Liked by 1 person

  4. I have just finished reading Someone I Used to Know. I only wish I had read it in time to better understand my friend and fellow Grandma, who lived with Dementia for several years until her recent death.
    I have suggested to my family that they read it too, just in case they need to know.
    Thank you, Wendy.

    Liked by 1 person

  5. Hello Wendy. I have just finished reading your book in one sitting. My 87 year old Mum is in care and has Vascular Dementia. It has been a very hard and difficult journey over the last few years. Thank you for being the inspiration you are to others and shining a light on Dementia. You have confirmed what I have suspected. My Mum may not remember or understand what is happening around her but she can feel love and comfort. May God bless you and give you peace.

    Liked by 1 person

  6. Wendy, I’ve just read your book – my Mum has Alzheimer’s and you address so many unspoken things which has made me so much more aware of what to and what not to say and equally, how to say it! You’re an absolute inspiration and I hope to inspire Mum to help her know she’s got so much to offer. Thank you and wishing you all the very best. Matthew

    Liked by 1 person

  7. Dear Wendy,
    I have just finished your book, and want to say how much it has helped me to better understand this condition. I have worked as a volunteer at a residential home, and there are many persons there suffering the later stages of dementia. Your book has given me so much more confidence in befriending these people. It is so good to know that kindness can still get through to what often appears a blank canvas, and can make a difference to confused and lonely lives. A big God bless. Kathleen.

    Liked by 1 person

  8. Hello Wendy – I hope you don’t mind me calling you such but feel I know you having read your book. My husband was diagnosed with BV frontemporal Dementia about five years ago. His memory issues are not quite the same as Alzheimer’s but his recognition is very poor. He gets confused and easily distracted. Your book has helped me to understand mental health especially as the NHS have left us to our own devices since the initial tests and scans. It’s difficult for Carers as well as those with dementia but will try and be as understanding as I can after knowing how you have lived with this awful disease. Thank you.

    Liked by 1 person

    1. Thank you for the Yorkshire hug. I’ve just read your blog Trundle to York. You mention a discussion about blue badges. I do hope there’s a chance it will be approved. My husband can easily walk but is completely unable to locate our car in the car park. I looked into getting one a few years ago (a suggestion from an Admiral Nurses pamphlet) but it was obvious he would be refused as he is certainly mobile. I have lost him in a Tesco car park (and in the shop too for that matter) fairly recently so hope it would help parking closer to the shop. I keep my fingers crossed.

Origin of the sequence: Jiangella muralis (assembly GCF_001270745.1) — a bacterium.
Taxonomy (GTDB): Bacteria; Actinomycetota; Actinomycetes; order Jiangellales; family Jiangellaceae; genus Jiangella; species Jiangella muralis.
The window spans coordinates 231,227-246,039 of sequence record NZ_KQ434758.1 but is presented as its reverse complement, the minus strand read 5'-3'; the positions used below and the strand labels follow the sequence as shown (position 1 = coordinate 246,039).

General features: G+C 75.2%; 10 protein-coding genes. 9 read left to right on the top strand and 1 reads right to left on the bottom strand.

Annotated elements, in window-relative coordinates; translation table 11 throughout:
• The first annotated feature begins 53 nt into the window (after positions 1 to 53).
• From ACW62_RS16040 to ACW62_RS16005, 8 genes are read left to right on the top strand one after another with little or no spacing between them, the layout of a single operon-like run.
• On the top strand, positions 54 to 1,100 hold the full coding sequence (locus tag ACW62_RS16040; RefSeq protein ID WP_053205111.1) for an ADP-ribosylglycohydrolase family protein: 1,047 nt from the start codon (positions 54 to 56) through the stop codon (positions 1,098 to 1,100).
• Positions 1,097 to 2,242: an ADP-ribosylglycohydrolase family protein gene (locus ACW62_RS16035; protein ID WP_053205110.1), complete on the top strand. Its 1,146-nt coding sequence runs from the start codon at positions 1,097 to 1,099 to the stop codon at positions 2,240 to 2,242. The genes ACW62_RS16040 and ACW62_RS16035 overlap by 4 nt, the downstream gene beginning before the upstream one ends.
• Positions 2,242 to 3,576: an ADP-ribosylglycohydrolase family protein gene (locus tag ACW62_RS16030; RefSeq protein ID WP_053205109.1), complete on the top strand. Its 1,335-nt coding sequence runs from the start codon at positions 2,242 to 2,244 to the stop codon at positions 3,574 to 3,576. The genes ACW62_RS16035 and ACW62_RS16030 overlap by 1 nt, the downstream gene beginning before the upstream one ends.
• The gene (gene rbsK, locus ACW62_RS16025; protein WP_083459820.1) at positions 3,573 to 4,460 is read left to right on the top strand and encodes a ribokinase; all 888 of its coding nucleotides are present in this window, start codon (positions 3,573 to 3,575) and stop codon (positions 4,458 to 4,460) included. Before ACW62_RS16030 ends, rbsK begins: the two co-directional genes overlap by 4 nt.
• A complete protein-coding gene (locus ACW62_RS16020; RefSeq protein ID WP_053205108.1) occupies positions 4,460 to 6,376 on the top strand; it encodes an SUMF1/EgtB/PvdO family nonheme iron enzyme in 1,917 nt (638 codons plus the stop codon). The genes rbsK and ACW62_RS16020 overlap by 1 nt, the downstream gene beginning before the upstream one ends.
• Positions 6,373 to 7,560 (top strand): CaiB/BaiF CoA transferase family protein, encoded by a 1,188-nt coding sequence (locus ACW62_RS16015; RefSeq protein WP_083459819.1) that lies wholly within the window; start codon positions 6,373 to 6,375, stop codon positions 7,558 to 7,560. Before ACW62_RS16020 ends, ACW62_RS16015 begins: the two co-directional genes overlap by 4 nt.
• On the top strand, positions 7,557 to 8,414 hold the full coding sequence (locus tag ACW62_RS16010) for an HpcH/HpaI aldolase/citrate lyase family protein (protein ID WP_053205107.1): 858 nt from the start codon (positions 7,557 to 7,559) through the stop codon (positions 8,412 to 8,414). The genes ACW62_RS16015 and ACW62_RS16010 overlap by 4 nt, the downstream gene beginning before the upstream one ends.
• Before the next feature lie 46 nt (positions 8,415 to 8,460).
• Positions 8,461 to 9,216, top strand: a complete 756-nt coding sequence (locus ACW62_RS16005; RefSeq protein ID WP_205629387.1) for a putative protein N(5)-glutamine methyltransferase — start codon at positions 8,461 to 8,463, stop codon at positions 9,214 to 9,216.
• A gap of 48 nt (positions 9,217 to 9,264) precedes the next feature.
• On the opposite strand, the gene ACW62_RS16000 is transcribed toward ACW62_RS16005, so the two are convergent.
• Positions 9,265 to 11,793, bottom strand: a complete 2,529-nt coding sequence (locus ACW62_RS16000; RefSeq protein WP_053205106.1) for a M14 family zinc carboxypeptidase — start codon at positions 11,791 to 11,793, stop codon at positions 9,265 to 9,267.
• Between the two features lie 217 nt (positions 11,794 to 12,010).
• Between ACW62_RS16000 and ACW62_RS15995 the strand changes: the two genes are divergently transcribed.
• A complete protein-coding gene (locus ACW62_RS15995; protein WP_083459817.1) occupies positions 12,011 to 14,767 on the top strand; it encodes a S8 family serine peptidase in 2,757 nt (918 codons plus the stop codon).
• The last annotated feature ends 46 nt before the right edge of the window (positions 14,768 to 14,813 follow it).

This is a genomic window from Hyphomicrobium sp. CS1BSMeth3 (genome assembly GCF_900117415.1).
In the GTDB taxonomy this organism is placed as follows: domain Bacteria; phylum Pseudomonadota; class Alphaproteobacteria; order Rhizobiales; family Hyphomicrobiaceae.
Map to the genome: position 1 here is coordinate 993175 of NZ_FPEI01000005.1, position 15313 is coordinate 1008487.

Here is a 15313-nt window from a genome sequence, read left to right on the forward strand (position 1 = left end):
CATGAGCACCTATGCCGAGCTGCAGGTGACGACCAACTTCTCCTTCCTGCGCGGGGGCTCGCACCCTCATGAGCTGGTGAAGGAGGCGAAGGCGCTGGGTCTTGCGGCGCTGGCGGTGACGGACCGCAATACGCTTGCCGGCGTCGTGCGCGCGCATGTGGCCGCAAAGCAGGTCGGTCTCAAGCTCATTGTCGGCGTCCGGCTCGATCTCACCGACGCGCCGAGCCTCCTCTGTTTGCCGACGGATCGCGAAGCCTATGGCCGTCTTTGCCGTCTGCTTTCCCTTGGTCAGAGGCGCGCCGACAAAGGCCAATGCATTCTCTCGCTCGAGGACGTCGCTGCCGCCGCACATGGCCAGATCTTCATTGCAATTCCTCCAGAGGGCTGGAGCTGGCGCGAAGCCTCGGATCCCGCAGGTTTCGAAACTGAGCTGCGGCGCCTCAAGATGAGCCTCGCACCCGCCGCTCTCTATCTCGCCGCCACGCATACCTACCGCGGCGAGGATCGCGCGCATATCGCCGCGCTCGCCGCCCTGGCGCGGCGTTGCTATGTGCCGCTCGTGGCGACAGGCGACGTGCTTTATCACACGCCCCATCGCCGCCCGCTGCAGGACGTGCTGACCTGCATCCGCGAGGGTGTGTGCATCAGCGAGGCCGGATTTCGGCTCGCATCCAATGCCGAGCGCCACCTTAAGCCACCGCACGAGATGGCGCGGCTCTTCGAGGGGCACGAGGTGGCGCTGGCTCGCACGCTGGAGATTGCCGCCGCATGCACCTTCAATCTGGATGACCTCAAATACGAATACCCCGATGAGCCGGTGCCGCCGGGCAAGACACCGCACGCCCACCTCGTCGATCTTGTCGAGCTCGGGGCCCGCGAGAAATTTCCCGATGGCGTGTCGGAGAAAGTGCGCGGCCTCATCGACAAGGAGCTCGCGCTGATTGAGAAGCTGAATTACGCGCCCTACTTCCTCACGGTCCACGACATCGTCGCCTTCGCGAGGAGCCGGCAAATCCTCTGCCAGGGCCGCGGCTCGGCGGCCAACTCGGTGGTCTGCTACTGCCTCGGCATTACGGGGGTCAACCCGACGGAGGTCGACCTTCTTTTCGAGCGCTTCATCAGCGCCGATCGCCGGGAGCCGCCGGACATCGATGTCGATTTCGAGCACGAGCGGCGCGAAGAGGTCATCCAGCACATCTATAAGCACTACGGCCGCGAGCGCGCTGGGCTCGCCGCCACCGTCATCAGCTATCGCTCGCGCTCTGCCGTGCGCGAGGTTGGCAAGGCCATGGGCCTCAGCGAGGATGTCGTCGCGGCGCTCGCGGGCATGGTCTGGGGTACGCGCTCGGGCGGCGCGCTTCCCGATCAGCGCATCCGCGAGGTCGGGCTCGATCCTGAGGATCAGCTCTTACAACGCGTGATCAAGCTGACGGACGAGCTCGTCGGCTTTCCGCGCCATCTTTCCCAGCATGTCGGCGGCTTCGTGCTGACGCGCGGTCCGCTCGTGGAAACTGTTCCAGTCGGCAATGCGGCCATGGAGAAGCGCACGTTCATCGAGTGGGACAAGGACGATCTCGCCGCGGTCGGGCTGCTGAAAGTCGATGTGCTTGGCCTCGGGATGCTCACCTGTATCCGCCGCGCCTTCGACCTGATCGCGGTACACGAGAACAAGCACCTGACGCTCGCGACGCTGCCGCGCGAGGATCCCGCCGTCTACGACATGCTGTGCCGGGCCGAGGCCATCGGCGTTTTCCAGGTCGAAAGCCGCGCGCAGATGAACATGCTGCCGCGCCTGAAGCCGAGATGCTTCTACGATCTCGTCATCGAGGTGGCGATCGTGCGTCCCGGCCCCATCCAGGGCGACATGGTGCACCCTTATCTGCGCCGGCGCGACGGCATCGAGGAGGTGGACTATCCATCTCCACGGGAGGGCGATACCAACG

Liked by 1 person

  9. Hi Wendy,
    I have recently started reading your inspirational book. You Must be an incredible lady.
    I have a special affinity with your book as my mum has had dementia since she was 58 ( now 74).
    I would love to meet you in person, is this possible?
    Thank you Jilly

    Liked by 1 person

  10. Hi Wendy, I have read your book it was a great read and helped me to understand clearer about the disease. just recently being diagnosed with Alzheimer’s at 54 is quite scary, so your book made me more positive rather than negative as there is a lot of negativity out there about Dementia.
    I have now passed your book to my Mum to read as she keeps asking me how long I have left?
    At this moment I struggle some days with my diagnosis, but when I think of you, you inspire me, I am a strong person and I will fight for as long as I can, some days are a struggle but I have the good days too, so I try to hold on too my good days and bin the bad ones.
    Wish you all the best & thank you 😊 G

    Liked by 1 person

  11. Drar Wendy. Thank You. Excuse me for my bad english.
    I just read your bok and i am crying, crying and crying. I am a 55 years old women having a stroke 1,5 years ago and i have not been diagnosed demens but i can really recignice myself in your Word. That You wrote aboute the small changes in your memory and Wayne to handle the changes. Also the Wayne You describe your self when You were healty. It is almost reading about me. For me it CAN be residual symtoms afternoon the stroke but the neurologist say it isnt. On tuesday next week it is time for me for a x-ray (computer tomography) to exclude demens but i am not sure that I can exclude it.
    I am really like You, i am expert in solving problems and You have in your book showed me that it is possible to displace the disease. With the right attitude. Thank You again.
    Sincerely, Yvonne Sivén ❤️❤️❤️

    Liked by 1 person

  12. Hi Wendy, I read your book in one sitting, loved it, I work in a dementia home ,it has given me great inspiration, thank you for sharing your dementia journey 💖